Vital Statistics:

Last Change
S&P Futures 2177.5 -2.0
Eurostoxx Index 342.0 1.5
Oil (WTI) 47.0 0.2
US dollar index 85.5 -0.1
10 Year Govt Bond Yield 1.55%
Current Coupon Fannie Mae TBA 103.3
Current Coupon Ginnie Mae TBA 104.2
30 Year Fixed Rate Mortgage 3.5

Stocks are flattish after the FOMC minutes came in less hawkish than feared. Bonds and MBS are up.

Initial Jobless Claims came in at 262k last week.

The Philly Fed Business Outlook Survey came in slightly positive, about in line with expectations.

The FOMC minutes were not quite as hawkish as markets feared. The Fed noted that the two biggest fears at the June meeting (Brexit, which had just happened, and the terrible May jobs report) turned out to be non-events. That said, there is still some debate at the Fed over how much more work they have to do on the employment side of their dual mandate. Some at the Fed point to the unemployment rate and infer their job is largely done, while others point to the low labor force participation rate and say they have more work to do. The lack of language about the risks of the economy being more tilted toward the upside than the downside has been taken as a signal that the Fed isn’t planning to move in September. Bonds rallied somewhat on the minutes, with the 10 year falling to 1.54% and the Fed Funds futures reducing the implied probability of a 2016 hike to a coin toss.

The minutes did discuss housing a bit as well. In terms of housing construction, they noted that housing activity growth had slowed in recent months, which is a fair observation however housing starts have been in a 1.1 million to 1.2 million range for about a year. Not much improvement going on there at all, just steady state. Much of the growth is going to multi-fam construction, not single, however.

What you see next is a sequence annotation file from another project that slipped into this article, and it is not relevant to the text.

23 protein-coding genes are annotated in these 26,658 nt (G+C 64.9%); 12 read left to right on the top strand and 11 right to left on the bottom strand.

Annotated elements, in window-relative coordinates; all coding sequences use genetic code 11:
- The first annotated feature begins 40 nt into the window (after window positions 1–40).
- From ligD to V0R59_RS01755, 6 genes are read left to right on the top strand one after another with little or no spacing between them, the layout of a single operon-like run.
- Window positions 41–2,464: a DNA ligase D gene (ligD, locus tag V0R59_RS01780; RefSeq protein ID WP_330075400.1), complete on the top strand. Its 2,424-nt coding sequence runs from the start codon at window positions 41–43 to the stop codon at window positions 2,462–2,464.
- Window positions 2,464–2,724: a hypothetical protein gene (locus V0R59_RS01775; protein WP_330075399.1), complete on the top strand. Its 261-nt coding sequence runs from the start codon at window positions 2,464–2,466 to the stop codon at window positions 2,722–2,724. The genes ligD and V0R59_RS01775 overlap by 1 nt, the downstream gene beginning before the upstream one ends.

In terms of credit, the Fed noted that mortgage credit became somewhat more easy between the June and July meetings. Apparently, a number of large banks said they had eased standards somewhat for GSE loans. Purchase and refi activity picked up as well.

Speaking of GSE loans, everyone in DC realizes that the current state of affairs (with the GSEs as wards of the state) is unsustainable, however no one really knows what to do with them. The US taxpayer bears the credit risk of 90% of all new origination. Republicans would like the government less involved with the mortgage market, while Democrats would like to see them officially nationalized and made a government owned corporation. The point is moot, however in that there is nothing in the private sector capable of replacing them.

Note that Fan and Fred used to be 100% owned by the government (Fannie Mae was a New Deal phenomenon), and LBJ made them a nominally private institution. The reason? Fannie Mae’s debt was becoming a problem for the national balance sheet and was making it difficult to finance the Vietnam war. LBJ wanted Fannie Mae’s debt off the official books of the US Government, so he spun off a piece to private investor. So, yes Virginia, the first user of off-balance sheet financing was Uncle Sam.

Former Minneapolis Fed Head Narayana Kochlerakota compares the US recovery to that of Europe and Japan. People trumpeting the great performance of the US versus their peers (largely a partisan affair) are ignoring the fact that the US population has been increasing much faster than Europe, so comparing simple GDP growth isn’t really all that meaningful. If you look at employment, the US looks worse. This has big implications for monetary policy. Perhaps QE hasn’t been quite the elixir it has been held up to be. In Japan, banks are running out of JGBs to sell the Central Bank. To me, the glaring observation is that the 10 year bond yield where it was pre taper tantrum (Spring of 2013). It implies they could have achieved the same result doing nothing! As Art Cashin said, the Fed is beginning to resemble Casey Stengal’s 1962 Mets.